The requirements to the claims are the same as those for the description. Be aware that the claims must commence on a new sheet.

If the applicant made obvious mistakes in spelling while drafting the claims, they may request their rectification. The omission of entire sheets of the claims can be rectified on no account. It is recommended that a request for the rectification of obvious mistakes in the claims be made only if the mistake is liable to affect the international search; otherwise, the rectification should be made by amending the claims.

The claims may be amended under the Article 19 of the PCT on receipt of the international search report. They may also be amended during international preliminary examination if the applicant has filed a demand and during the national phase.

Requirements to the drawings

Drawings are submitted when they are necessary for the understanding of the invention. Moreover where, without drawings being actually necessary for the understanding of the invention, the nature of the invention admits of illustration by drawings, the applicant may include such drawings and any designated Office may require the applicant to file such drawings during the national phase. Charts and diagrams are considered to be drawings.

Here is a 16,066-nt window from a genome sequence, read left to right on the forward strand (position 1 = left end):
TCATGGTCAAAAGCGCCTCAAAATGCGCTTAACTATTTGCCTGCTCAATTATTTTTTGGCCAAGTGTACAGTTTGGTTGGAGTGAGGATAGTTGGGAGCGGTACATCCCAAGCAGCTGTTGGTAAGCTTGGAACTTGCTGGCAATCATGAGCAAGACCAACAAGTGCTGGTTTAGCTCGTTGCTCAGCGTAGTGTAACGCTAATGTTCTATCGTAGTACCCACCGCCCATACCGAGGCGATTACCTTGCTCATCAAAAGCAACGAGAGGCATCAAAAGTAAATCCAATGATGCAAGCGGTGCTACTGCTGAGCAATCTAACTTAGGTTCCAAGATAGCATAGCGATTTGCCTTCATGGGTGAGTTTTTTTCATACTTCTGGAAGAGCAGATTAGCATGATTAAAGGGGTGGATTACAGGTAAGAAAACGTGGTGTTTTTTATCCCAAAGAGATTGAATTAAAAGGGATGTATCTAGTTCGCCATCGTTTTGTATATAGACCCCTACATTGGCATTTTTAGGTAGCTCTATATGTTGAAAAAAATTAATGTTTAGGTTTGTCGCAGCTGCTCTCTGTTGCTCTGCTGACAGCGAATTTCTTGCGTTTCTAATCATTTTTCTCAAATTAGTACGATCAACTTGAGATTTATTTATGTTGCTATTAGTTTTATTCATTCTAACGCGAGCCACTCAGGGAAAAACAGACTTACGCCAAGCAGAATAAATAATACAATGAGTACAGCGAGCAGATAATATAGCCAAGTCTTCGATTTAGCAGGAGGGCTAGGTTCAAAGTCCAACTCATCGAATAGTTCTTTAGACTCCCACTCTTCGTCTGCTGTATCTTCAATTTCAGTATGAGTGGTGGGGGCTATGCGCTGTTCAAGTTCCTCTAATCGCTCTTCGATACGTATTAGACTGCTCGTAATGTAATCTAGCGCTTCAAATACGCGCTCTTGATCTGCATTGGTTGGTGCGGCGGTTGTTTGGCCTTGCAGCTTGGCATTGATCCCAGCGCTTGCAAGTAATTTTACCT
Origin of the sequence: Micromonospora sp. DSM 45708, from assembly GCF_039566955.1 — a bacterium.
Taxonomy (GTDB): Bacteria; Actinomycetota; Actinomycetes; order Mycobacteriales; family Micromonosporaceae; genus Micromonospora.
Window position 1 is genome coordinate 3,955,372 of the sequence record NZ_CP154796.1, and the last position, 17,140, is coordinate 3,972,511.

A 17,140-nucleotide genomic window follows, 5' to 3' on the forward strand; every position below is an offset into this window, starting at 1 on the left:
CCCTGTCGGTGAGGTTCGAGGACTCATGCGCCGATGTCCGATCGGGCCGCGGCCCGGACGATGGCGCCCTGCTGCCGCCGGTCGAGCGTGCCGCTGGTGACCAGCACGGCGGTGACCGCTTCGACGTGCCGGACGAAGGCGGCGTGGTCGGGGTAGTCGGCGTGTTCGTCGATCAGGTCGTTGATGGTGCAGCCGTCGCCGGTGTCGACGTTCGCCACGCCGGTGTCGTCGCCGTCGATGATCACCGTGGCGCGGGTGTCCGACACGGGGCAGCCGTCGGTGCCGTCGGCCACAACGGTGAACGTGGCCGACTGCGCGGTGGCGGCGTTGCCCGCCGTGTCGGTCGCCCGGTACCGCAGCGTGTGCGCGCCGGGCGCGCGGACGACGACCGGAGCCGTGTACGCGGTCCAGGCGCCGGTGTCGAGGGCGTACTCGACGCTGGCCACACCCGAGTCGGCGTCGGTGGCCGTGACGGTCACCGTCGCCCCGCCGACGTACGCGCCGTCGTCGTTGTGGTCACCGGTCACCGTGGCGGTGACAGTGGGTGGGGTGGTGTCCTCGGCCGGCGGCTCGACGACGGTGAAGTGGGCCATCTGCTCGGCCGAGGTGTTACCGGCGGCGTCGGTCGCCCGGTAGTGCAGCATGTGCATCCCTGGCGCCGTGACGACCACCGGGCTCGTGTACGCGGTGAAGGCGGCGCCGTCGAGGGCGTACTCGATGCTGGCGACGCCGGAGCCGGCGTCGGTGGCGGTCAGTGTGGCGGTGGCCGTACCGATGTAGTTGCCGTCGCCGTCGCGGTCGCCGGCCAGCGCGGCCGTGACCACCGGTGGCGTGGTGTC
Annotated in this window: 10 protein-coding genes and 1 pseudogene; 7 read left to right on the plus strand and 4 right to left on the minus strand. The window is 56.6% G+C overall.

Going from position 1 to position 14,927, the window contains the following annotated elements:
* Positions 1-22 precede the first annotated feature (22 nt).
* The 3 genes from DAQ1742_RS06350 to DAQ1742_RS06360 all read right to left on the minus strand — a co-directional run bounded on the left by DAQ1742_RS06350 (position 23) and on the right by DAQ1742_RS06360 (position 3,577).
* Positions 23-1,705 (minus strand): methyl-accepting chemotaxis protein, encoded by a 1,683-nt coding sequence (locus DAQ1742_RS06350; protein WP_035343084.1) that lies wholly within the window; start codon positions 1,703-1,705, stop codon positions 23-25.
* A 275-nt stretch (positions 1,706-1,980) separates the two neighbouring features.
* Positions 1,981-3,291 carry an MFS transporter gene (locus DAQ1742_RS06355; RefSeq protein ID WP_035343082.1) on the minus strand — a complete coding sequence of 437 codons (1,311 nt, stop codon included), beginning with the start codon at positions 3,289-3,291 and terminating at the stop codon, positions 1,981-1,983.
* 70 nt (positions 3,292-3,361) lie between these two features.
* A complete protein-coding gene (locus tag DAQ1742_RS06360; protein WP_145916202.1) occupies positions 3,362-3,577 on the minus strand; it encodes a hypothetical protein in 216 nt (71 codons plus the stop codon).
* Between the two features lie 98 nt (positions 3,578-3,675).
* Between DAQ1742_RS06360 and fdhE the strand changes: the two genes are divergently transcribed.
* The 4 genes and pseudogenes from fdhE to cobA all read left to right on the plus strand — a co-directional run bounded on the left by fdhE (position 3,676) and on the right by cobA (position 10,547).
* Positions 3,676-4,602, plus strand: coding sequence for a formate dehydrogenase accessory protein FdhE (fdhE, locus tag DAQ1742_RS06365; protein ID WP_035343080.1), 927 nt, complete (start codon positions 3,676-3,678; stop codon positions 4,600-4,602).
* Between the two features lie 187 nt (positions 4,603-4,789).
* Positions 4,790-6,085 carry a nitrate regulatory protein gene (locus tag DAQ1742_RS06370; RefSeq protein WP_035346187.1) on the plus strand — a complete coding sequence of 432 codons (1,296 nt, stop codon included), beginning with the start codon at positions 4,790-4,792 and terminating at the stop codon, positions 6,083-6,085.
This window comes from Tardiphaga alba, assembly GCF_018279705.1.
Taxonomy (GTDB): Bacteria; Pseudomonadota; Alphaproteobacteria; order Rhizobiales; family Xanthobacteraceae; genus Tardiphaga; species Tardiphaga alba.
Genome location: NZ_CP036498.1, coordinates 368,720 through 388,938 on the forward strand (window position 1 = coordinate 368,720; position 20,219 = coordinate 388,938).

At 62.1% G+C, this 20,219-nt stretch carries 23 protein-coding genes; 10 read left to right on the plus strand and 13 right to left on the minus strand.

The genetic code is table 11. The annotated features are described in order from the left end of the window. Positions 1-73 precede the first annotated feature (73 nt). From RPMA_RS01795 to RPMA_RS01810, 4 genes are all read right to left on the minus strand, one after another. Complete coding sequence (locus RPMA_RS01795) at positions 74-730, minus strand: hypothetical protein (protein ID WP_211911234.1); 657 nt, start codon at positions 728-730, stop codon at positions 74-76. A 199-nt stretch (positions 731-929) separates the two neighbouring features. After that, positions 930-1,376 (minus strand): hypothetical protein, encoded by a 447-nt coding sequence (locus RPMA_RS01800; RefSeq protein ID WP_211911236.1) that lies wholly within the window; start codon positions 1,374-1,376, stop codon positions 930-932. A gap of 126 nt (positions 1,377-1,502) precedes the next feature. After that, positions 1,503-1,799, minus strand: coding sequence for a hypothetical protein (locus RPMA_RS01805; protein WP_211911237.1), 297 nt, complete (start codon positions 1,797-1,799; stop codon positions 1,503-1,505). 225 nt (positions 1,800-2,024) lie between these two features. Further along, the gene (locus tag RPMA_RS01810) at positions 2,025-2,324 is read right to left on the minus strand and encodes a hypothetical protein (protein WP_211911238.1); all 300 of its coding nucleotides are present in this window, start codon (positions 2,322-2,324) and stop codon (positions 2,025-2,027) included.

Drawings must be presented on one or more separate sheets. They may not be included in the description, the claims or the abstract. They may not contain text matter, except a single word or words when absolutely indispensable. Points 10 to 13 of the rule 11 of the PCT Regulations contain detailed requirements to drafting of drawings. Any drawing meeting those requirements must be accepted during the national phase by the designated Offices. Thus, re-drafting of drawings according to the national requirements is not required during the national phase.